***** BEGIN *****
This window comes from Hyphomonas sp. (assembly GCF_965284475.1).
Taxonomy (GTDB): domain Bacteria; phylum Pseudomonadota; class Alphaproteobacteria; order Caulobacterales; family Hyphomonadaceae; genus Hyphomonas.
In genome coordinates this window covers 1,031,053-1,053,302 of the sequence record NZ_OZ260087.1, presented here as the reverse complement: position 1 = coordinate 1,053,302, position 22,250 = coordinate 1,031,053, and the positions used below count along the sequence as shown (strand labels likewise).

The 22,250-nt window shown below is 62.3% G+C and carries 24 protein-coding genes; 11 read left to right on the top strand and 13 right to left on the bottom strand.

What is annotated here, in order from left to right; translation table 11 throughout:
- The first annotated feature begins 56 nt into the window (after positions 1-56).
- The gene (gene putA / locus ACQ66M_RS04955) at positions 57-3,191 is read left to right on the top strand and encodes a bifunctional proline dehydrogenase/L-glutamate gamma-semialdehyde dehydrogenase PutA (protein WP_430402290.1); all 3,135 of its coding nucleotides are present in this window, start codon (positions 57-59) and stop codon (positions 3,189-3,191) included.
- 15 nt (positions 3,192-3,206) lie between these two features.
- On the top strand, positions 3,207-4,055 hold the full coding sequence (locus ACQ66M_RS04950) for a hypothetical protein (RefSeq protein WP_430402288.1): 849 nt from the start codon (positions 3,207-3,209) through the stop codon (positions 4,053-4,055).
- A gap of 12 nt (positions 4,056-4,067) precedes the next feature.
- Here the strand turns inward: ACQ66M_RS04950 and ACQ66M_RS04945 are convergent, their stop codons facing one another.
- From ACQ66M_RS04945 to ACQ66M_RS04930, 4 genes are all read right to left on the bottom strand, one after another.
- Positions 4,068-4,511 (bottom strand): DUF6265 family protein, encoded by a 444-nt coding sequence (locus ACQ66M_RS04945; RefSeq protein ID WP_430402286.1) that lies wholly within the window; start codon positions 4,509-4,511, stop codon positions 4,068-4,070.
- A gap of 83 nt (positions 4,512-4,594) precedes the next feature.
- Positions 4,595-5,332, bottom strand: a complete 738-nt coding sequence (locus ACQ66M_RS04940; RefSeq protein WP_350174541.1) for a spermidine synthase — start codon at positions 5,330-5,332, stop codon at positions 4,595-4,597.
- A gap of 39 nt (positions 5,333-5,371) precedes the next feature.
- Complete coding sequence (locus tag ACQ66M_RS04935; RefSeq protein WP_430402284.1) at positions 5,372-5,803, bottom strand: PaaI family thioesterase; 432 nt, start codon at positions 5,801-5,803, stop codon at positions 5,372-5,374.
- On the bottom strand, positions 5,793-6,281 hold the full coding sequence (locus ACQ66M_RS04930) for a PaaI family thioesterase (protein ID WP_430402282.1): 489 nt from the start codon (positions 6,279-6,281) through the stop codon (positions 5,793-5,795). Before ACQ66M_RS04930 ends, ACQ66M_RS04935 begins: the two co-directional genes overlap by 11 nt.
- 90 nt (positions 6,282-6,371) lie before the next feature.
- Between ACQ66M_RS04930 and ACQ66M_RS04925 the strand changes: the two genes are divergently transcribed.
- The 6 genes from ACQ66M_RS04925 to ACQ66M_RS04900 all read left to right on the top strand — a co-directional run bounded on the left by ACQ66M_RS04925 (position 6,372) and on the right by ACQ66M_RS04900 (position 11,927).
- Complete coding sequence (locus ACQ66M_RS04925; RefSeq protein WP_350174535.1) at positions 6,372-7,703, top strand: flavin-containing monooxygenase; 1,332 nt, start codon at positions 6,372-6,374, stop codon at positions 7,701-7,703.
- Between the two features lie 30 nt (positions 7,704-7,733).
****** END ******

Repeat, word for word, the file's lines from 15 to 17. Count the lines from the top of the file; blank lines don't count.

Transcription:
- Positions 4,595-5,332, bottom strand: a complete 738-nt coding sequence (locus ACQ66M_RS04940; RefSeq protein WP_350174541.1) for a spermidine synthase — start codon at positions 5,330-5,332, stop codon at positions 4,595-4,597.
- A gap of 39 nt (positions 5,333-5,371) precedes the next feature.
- Complete coding sequence (locus tag ACQ66M_RS04935; RefSeq protein WP_430402284.1) at positions 5,372-5,803, bottom strand: PaaI family thioesterase; 432 nt, start codon at positions 5,801-5,803, stop codon at positions 5,372-5,374.